The presence of hazardous substances or pollutants in the air, resulting in the contamination of the atmosphere, is referred to as air pollution. These pollutants can include hazardous chemicals that pose a threat to humans, other organisms, and the overall environment. This can be a combination of dust, tiny chemical particles, and other gaseous molecules. The most prevalent way humans are exposed to air pollution is through respiration. In the case of dust pollutants, the dimension of particulate matter plays a key role in determining environmental health risks.

Particulate matter (PM) is categorized on the basis of aerodynamic diameter. Thoracic particles (PM10) are defined as particles having a dimension of fewer than 10 micrometers. Also, particles that have a size of 2.5 micrometers or less, are regarded as fine particles. And ultra-fine particles are smaller than fine particles, having an area of 0.1 micrometers or less1. These three types of particles are considered the primary reason for air pollution. The World Health Organization reports that approximately seven million deaths occur worldwide each year due to air pollution. The concerning reality is that nine out of ten individuals breathe air that exceeds the recommended contamination levels set by the WHO. This issue disproportionately affects people in low and middle-income countries.

Among all common pollutants, there has been an increased focus on fine particulate matter with aerodynamic diameters of 2.5 micrometers or smaller (PM2.5). This is because PM2.5 particles have a higher ability to transport harmful chemicals into the human body. It causes serious diseases by impairing cerebrovascular, cardiovascular, and respiratory functions2. People who are most vulnerable to air pollution include those with heart or lung problems, children, and elderly people3.

In this regard, the 11\(\textrm{th}\) goal of the United Nations (UN) Sustainable Development Goals (SDG) highlights the important role of safe living, where air quality plays one of the key roles. This is especially significant in densely populated urban areas like Dhaka, the capital of Bangladesh. Dhaka is known for its high population density and is categorized as having the poorest air quality among all cities worldwide4. Moreover, in the 2021 Air Quality Report, Dhaka was identified as the city with the highest pollution levels5, a continuation of its ranking as the worst in 2020. Therefore, it is of utmost significance to spend research efforts on ameliorating the situation of air pollution in Dhaka. To do so, it is necessary to keep in mind that Dhaka is a city in a third-world country, and therefore, it presents a resource-constrained situation to the researchers. Accordingly, research efforts need to be spent leveraging technological solutions that are already ubiquitous there. Similar to many other third-world countries and their cities, an already-adopted ubiquitous technological solution in Dhaka is smartphones.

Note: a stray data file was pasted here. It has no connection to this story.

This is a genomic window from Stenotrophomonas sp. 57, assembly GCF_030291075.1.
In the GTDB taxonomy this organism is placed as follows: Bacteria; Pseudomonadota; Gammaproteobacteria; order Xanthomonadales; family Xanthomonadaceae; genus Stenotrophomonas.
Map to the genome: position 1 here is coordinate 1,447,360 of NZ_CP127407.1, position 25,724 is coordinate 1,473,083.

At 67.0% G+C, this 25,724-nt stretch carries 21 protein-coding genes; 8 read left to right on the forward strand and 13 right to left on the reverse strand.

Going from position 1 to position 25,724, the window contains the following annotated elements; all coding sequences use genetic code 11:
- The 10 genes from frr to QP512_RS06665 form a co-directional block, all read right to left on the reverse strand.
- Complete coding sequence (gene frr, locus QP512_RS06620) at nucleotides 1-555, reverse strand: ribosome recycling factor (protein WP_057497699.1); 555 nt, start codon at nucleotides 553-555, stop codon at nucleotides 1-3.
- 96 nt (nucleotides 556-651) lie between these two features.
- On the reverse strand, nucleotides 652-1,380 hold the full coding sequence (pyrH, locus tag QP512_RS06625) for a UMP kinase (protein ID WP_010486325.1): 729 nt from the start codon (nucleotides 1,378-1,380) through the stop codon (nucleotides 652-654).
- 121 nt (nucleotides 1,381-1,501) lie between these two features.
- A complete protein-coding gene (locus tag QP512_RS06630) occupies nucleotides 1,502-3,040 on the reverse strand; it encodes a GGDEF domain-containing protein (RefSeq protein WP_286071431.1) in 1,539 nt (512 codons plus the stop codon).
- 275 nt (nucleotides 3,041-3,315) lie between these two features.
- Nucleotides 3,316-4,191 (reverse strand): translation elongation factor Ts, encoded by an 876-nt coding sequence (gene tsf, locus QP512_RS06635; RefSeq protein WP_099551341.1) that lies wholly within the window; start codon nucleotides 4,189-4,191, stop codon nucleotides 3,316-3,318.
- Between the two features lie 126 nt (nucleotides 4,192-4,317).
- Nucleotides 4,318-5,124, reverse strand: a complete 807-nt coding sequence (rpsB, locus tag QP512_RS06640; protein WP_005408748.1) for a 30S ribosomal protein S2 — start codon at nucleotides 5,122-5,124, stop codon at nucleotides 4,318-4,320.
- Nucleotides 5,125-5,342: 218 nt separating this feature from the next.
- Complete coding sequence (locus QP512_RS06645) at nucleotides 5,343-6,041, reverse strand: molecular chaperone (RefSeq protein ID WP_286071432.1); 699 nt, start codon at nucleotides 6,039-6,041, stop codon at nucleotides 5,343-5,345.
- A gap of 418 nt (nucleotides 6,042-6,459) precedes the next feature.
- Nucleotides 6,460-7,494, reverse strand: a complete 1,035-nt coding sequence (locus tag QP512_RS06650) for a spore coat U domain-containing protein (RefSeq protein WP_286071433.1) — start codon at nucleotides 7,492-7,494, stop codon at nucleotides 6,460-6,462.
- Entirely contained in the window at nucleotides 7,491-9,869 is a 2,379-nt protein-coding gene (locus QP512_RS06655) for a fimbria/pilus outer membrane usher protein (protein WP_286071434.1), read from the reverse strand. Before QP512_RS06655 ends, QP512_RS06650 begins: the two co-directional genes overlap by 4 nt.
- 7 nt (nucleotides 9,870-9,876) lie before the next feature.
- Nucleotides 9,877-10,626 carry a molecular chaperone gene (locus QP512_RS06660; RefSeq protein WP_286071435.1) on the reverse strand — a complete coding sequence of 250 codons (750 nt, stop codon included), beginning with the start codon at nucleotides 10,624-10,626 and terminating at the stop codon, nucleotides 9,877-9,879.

From the last decade onward, smartphones have globally become synonymous with our everyday lives, accompanying us wherever and whenever needed, thanks to their powerful capabilities and wide selection of applications. With the ability to effortlessly capture images anytime, we now have the means to analyze and document our surroundings, storing them in public or private databases like clouds for personal use or sharing. Consequently, if we can monitor air quality in real-time using smartphone-captured images, it would provide a low-cost and accessible solution. Despite the significance of such a solution, limited research efforts have been spent on this sort of study up to date.

Hence, in this research, we aim to create a novel deep-learning method that serves as a comprehensive smartphone-based solution for real-time estimation of air quality using images captured by smartphones. To do so, we adopt the average AQI published by the local US Consulate. Besides, we prepare a new dataset based on our smartphone-captured images and annotate those using the AQI data published by the local US Consulate. Subsequently, we proceed to construct, train, and evaluate a novel Deep Convolutional Neural Network (DCNN) that can forecast the PM2.5 concentration by analyzing images captured by smartphones.

Drawing from our research, we present the following key contributions in this paper:

  • We create and construct a custom Deep Convolutional Neural Network (DCNN) specifically designed to predict the PM2.5 concentration using images captured by smartphones.

  • We perform a rigorous experimental evaluation to demonstrate and prove that our model performs better than the latest ones such as Vision Transformer (ViT) and Involutional Neural Network (INN) and other popular models such as VGG19, ResNet50, MobileNetV2, etc. for location-specific PM2.5 prediction.

  • In the process of this study, we create and publish a new dataset containing images and corresponding PM2.5. The images are captured from Dhaka, the capital of Bangladesh, a South-Asian country where PM2.5 Concentration is usually higher than the average in the world.